Figure 5 shows the effect of pressure on the dissolution of gypsum in contact with CO2 and demonstrated that a pressure increase from 50 and 650 kPa had no impact on the dissolution rate at 25°C. Figure 6 illustrates the influence of pressure on pH and electrical conductivity at 50 and 650 kPa and the values were almost the same while following the same trend. The equilibrium conductivity values in the carbonated system increased from 0 mS/cm to 2.2 mS/cm in the initial 10 min of the reaction and then remained constant for the last 50 min, throughout the pressure range. The measured conductivity was in good agreement with the calculated value of k=2.15 mS/cm in pure water (Kuechler et al., 2004).
Dissolution of Mg(OH)2 in contact with CO2
Effect of temperature
The dissolution rate of Mg(OH)2 increased with decreasing temperature as shown in Fig. 7. We also observed that the concentration of Mg2+ in solution increased to almost 36 000 mg/ℓ (as CaCO3) in the first 20 min and then dropped to 22 000 mg/ℓ (as CaCO3) in the last 20 min of the reaction. The maximum solubility value of 36 000 mg/ℓ in the early stages of the reaction could be explained by the high solubility of Mg(HCO3)2, the intermediate product when Mg(OH)2 is contacted with CO2.
The Mg(HCO3)2 will react further with other species in the system to form artinite, brucite, hydromagnesite, magnesite, magnesium carbonate, nesquehonite and periclase (Rukuni et al., 2012b). The Visual Minteq Model was also used in previous studies which reported that some of these compounds exceeded their solubilities as indicated by the positive saturation index values (Rukuni et al., 2012b). The precipitation of these oversaturated compounds would explain the observed drop in Mg(HCO3)2 concentration in solution from 36 000 to 22 000 mg/ℓ Mg(HCO3)2 (as CaCO3).
Figure 8 shows the ionic balance between the measured magnesium concentration and the total alkalinity of the system. Over the same period the pH dropped from 9.6 to 7.6 in the first 20 min and stabilised towards the end of the reaction. This confirmed that most of the reaction occurs in the initial 20 min and the further addition of CO2 did not further lower the pH. The dissolution of Mg(OH)2 increased with decreased pH due to the increased formation of soluble Mg(HCO3)2. Therefore, CO2 dosing lowered the pH, and magnesium hydroxide was converted to Mg(HCO3)2.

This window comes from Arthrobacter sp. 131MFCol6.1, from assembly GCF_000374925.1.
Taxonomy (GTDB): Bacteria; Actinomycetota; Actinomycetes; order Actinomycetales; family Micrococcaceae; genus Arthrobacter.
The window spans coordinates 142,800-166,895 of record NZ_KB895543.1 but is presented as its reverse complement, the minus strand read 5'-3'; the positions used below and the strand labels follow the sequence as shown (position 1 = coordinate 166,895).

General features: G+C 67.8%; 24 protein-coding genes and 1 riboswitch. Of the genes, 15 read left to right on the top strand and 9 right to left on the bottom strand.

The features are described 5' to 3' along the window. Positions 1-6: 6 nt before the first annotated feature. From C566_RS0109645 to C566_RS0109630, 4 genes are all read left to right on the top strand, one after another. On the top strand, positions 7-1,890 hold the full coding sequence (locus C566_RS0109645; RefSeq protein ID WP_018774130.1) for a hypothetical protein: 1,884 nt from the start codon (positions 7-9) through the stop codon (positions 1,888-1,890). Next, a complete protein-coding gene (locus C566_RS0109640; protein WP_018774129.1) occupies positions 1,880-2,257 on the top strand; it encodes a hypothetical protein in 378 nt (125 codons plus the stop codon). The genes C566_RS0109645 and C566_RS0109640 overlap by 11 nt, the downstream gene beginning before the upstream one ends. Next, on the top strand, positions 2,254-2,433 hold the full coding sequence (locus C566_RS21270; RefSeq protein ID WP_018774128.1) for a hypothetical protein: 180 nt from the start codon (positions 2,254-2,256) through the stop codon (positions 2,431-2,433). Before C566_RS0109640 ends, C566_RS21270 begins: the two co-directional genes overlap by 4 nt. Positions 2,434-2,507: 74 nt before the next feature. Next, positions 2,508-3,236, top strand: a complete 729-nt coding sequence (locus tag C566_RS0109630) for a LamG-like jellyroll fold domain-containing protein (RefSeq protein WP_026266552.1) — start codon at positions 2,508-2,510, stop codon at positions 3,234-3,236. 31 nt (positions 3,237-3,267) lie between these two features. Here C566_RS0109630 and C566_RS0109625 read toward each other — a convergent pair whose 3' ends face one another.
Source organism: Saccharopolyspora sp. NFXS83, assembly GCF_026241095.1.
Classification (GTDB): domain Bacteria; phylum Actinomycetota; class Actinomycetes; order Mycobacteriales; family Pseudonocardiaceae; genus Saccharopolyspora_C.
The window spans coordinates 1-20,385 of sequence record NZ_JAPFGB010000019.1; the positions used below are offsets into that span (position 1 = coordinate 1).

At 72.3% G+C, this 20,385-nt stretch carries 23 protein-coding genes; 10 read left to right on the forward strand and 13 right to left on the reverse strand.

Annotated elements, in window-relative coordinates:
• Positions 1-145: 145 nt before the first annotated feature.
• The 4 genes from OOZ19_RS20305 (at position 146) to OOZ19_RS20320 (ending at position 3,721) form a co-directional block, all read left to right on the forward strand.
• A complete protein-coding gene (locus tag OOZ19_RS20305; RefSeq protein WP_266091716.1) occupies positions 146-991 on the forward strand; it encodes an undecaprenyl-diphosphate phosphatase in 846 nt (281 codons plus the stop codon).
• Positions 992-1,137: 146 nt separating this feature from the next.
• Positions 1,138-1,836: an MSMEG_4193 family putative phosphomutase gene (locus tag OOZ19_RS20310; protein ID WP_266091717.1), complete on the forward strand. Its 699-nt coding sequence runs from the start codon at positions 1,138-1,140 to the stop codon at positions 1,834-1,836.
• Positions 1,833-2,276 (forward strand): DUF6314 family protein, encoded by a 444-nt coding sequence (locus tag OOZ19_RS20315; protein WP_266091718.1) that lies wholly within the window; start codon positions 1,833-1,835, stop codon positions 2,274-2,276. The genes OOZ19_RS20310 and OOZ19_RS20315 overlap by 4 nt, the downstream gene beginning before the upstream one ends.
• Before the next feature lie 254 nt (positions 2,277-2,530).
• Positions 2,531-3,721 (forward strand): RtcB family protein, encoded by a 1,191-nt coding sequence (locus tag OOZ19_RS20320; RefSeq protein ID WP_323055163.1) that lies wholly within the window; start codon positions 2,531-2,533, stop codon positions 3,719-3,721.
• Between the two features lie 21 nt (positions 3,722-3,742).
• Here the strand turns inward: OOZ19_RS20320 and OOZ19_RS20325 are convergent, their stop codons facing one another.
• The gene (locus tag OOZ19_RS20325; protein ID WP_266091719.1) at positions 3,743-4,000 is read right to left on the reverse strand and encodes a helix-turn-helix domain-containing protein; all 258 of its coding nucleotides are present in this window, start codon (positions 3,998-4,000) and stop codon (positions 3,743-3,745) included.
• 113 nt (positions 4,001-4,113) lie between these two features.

Effect of pressure
The effect of pressure on the dissolution of Mg(OH)2 was studied at 25°C. The findings plotted in Fig. 9 show that there was no discernible increase in either the dissolution rate or the solution conductivity in the pressure range of 50 to 650 kPa. This was also confirmed by the data plotted in Fig. 10 when the pH and conductivities at 50 and 650 kPa were compared, with no observed changes in the conductivities, pH values or the trends.
Dissolution of a Mg(OH)2-CaSO4·2H2O mixture in contact with CO2
Effect of temperature
Figure 11 compares the dissolution rates of Mg(OH)2 with CaSO4.2H2O, both in contact with CO2. The results show that the former is more soluble. The dissolution of Mg(OH)2 in contact with CO2 was investigated in the presence and absence of CaSO4.2H2O at 5°C. The data plotted in Fig. 12 show that the presence of CaSO4.2H2O suppressed precipitation of magnesium compounds that resulted in the decrease of Mg(HCO3)2 concentration towards the end of the reaction time.
The mixed Mg(OH)2 and CaSO4.2H2O sludge produced by the CSIR-ABC process cannot be separated by solubility differences due to the low solubility of both Mg(OH)2 (3.8 mg/ℓ Mg(OH)2) and CaSO4.2H2O (2.0 g/ℓ). As CO2 is produced as a waste product in the CSIR-ABC process, it was decided to investigate whether Mg(OH)2 could be separated from the almost sparingly soluble CaSO4.2H2O by dissolving it as Mg(HCO3)2 (Rukuni et al., 2012a; Rukuni et al., 2012b), by contacting the sludge mixture with CO2. The chemical reaction of the sludge mixture with CO2 is shown in Eq. (3) (Bishop, 1943).
Figure 13 shows that the concentration of Mg2+ ions was 36 000 mg/ℓ (as CaCO3) in the form of MgSO4 and Mg(HCO3)2. This concentration was higher than the aqueous concentration of Mg2+ ions when Mg(OH)2 alone was contacted with CO2, as shown in Fig. 8. This was due to the presence of sulphate ions which suppressed the precipitation of the other magnesium compounds (artinite, brucite, hydromagnesite, magnesite and periclase) except for nesquehonite. This was confirmed by the speciation of the aqueous and solid species, depicted in Figs 17 and 18, respectively.